Early humans first walked upright in the TREES and not on the ground as previously thought, study claims
- It’s long been thought humans became bipedal as they spent more time on land
- Shrinking tropical forests meant primates had to adapt movements to find food
- Study disputes this and suggests ancestors began to walk on two legs in trees
Human ancestors started to walk upright in trees rather than on the ground, a new study claims.
The long-held belief for why we walk upright today – also known as bipedalism – is that our ancestors were forced to come down from trees and spend more time on land.
This is because millions of years ago, shrinking tropical forests and expanding savannas meant primates had to adapt their movements to find food, it was thought.
But a new study disputes this argument – and suggests our ancestors began to walk on two legs up in the canopies first.
Human ancestors started to walk upright in trees rather than on the ground, a new study claims. Pictured: an adult male chimpanzee walks uprithg to navigate flexible brances in the Issa Valley savanna-mosaic habitat
The long-held belief for why we walk upright today – also known as bipedalism – is that our ancestors were forced to come down from trees and spend more time on land (artist’s impression)
A team from the University of Kent studied savanna chimpanzees in Issa, Tanzania, for 15 months.
They discovered the population actually spent more time upright while walking in trees compared with walking on the ground.
The findings, published in the journal Science Advances, also showed the chimps spent the same amount of time on two legs when in dense and scarce vegetation.
When they compared the findings with previous research involving chimpanzees who lived in a forest, they discovered close resemblance between their movements.
A team from the University of Kent studied savanna chimpanzees in Issa, Tanzania, for 15 months. They discovered the population actually spent more time upright while walking in trees compared with walking on the ground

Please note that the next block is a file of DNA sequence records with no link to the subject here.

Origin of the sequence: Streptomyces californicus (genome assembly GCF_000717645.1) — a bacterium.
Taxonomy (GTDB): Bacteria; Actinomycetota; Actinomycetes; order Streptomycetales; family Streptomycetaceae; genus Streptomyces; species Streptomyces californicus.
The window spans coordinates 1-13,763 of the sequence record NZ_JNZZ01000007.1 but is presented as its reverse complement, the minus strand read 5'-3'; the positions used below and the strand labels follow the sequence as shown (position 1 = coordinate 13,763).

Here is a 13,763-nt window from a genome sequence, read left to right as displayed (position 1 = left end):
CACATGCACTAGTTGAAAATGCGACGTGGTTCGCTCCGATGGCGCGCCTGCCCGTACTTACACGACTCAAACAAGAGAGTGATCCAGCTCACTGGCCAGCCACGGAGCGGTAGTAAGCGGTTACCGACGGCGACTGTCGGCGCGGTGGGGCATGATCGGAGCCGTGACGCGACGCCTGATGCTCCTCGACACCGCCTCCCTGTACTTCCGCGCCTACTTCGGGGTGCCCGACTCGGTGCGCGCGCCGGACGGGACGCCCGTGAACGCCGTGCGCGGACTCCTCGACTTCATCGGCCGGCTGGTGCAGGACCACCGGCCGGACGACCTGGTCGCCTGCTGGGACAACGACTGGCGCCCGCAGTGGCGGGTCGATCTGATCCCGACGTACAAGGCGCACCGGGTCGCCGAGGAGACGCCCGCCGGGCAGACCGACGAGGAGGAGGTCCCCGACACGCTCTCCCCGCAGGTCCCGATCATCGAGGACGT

Author Alexander Piel said: ‘Longheld theories on the evolution of bipedalism are themselves difficult to study due to limited fossil evidence.
‘The Issa chimpanzee community, however, provides us a closely related ape that lives in a habitat that very much resembles that within which humans evolved millions of years ago.
‘We investigated the behaviour of wild chimpanzees…and expected they would spend more time on the ground and exhibit bipedalism in open vegetation like woodlands where they cannot easily travel via the tree canopy.
‘What we found was enormously surprising.
‘Many of the traditional hypotheses about why we’re on two legs now stem from the advantages bipedalism afford our ancestor – for example seeing over tall grass or reduced sun exposure.
‘However, the Issa chimpanzees did the opposite – more bipedalism in the trees.
‘There are clear reasons why it’s beneficial, like reaching for fruit on higher branches.’
He added that walking upright while on the ground may be a secondary driver to the evolution of the behaviour.
‘That is, we evolved to be bipedal in the trees, and then perhaps it was catalysed once forests retreated and we were based almost entirely in more open habitats’, he said.
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TIMELINE OF HUMAN EVOLUTION
The timeline of human evolution can be traced back millions of years. Experts estimate that the family tree goes as such:
55 million years ago – First primitive primates evolve
15 million years ago – Hominidae (great apes) evolve from the ancestors of the gibbon
7 million years ago – First gorillas evolve. Later, chimp and human lineages diverge
5.5 million years ago – Ardipithecus, early ‘proto-human’ shares traits with chimps and gorillas
4 million years ago – Ape like early humans, the Australopithecines appeared. They had brains no larger than a chimpanzee’s but other more human like features
3.9-2.9 million years ago – Australoipithecus afarensis lived in Africa.
2.7 million years ago – Paranthropus, lived in woods and had massive jaws for chewing
2.6 million years ago – Hand axes become the first major technological innovation
2.3 million years ago – Homo habilis first thought to have appeared in Africa
1.85 million years ago – First ‘modern’ hand emerges
1.8 million years ago – Homo ergaster begins to appear in fossil record
800,000 years ago – Early humans control fire and create hearths. Brain size increases rapidly
400,000 years ago – Neanderthals first begin to appear and spread across Europe and Asia
300,000 to 200,000 years ago – Homo sapiens – modern humans – appear in Africa
54,000 to 40,000 years ago – Modern humans reach Europe
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